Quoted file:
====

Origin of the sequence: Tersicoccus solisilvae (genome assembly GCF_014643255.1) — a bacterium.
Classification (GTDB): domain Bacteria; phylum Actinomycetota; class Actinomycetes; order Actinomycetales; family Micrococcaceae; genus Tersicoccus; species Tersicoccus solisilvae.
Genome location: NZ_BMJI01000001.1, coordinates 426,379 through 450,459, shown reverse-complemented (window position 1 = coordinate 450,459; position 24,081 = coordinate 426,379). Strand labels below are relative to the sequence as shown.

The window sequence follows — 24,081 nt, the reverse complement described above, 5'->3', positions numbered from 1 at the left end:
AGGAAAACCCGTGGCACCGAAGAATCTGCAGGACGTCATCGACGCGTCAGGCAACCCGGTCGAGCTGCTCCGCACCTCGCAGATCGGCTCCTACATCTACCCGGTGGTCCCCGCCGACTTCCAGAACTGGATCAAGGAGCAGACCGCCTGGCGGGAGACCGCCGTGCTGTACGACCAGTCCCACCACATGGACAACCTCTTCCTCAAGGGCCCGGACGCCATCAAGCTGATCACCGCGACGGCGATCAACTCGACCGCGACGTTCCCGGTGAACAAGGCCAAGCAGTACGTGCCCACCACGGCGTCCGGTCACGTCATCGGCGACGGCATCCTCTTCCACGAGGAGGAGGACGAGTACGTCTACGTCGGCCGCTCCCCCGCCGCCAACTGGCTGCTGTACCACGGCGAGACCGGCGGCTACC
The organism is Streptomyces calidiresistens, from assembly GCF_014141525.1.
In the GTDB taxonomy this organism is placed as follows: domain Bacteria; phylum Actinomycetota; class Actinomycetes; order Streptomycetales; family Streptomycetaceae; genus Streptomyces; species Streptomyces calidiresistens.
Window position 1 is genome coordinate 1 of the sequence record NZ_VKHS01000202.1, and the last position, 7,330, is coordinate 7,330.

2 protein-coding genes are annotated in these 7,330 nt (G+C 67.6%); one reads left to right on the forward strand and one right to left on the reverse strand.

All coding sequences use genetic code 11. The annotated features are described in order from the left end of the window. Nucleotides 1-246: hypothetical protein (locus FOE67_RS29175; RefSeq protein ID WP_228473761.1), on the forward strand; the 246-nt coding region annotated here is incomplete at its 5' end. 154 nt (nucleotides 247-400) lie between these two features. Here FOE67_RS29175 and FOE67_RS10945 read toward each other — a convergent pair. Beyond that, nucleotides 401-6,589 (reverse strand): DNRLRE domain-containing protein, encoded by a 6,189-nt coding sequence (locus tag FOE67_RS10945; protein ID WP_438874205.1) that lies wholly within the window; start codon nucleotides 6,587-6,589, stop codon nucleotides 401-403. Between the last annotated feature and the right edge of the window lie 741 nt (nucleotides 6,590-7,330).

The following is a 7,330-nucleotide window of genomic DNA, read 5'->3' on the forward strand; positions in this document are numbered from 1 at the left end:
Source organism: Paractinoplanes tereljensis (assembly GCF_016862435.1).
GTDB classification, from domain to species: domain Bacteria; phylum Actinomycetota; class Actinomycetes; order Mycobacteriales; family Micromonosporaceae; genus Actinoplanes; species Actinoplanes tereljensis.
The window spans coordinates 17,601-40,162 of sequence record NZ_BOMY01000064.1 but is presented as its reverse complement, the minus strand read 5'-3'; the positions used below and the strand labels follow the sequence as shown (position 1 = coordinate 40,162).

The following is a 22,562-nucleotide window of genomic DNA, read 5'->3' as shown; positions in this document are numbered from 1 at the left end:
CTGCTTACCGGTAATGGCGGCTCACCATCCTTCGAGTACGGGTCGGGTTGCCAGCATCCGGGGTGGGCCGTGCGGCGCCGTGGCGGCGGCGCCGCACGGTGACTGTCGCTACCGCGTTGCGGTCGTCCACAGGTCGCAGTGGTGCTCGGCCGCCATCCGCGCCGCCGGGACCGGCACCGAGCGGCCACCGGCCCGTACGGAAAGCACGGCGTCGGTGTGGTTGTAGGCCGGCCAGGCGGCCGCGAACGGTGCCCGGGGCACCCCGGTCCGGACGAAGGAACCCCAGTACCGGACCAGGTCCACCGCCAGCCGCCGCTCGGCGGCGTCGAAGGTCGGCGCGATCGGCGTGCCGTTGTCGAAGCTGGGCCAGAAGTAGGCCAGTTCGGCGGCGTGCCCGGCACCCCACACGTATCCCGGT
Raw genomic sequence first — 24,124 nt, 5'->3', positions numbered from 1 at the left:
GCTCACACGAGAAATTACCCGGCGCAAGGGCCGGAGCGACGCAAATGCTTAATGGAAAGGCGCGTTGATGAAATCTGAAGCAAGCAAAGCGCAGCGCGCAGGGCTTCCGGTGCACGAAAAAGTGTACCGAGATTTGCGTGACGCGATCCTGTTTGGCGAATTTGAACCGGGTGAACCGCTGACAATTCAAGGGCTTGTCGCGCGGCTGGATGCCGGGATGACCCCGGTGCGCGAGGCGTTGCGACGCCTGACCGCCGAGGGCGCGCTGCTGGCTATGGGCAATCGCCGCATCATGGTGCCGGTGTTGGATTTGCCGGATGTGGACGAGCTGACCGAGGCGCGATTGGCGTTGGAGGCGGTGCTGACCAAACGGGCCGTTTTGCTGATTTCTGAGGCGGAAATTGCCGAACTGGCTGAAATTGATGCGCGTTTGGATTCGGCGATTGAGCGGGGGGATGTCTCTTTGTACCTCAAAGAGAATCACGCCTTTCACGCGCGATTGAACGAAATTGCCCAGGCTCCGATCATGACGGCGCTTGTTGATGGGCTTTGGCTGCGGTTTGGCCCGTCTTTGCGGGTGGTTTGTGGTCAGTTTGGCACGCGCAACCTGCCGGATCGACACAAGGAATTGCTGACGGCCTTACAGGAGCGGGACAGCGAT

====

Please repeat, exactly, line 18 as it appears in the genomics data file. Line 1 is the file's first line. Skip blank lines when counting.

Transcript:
GCTCACACGAGAAATTACCCGGCGCAAGGGCCGGAGCGACGCAAATGCTTAATGGAAAGGCGCGTTGATGAAATCTGAAGCAAGCAAAGCGCAGCGCGCAGGGCTTCCGGTGCACGAAAAAGTGTACCGAGATTTGCGTGACGCGATCCTGTTTGGCGAATTTGAACCGGGTGAACCGCTGACAATTCAAGGGCTTGTCGCGCGGCTGGATGCCGGGATGACCCCGGTGCGCGAGGCGTTGCGACGCCTGACCGCCGAGGGCGCGCTGCTGGCTATGGGCAATCGCCGCATCATGGTGCCGGTGTTGGATTTGCCGGATGTGGACGAGCTGACCGAGGCGCGATTGGCGTTGGAGGCGGTGCTGACCAAACGGGCCGTTTTGCTGATTTCTGAGGCGGAAATTGCCGAACTGGCTGAAATTGATGCGCGTTTGGATTCGGCGATTGAGCGGGGGGATGTCTCTTTGTACCTCAAAGAGAATCACGCCTTTCACGCGCGATTGAACGAAATTGCCCAGGCTCCGATCATGACGGCGCTTGTTGATGGGCTTTGGCTGCGGTTTGGCCCGTCTTTGCGGGTGGTTTGTGGTCAGTTTGGCACGCGCAACCTGCCGGATCGACACAAGGAATTGCTGACGGCCTTACAGGAGCGGGACAGCGAT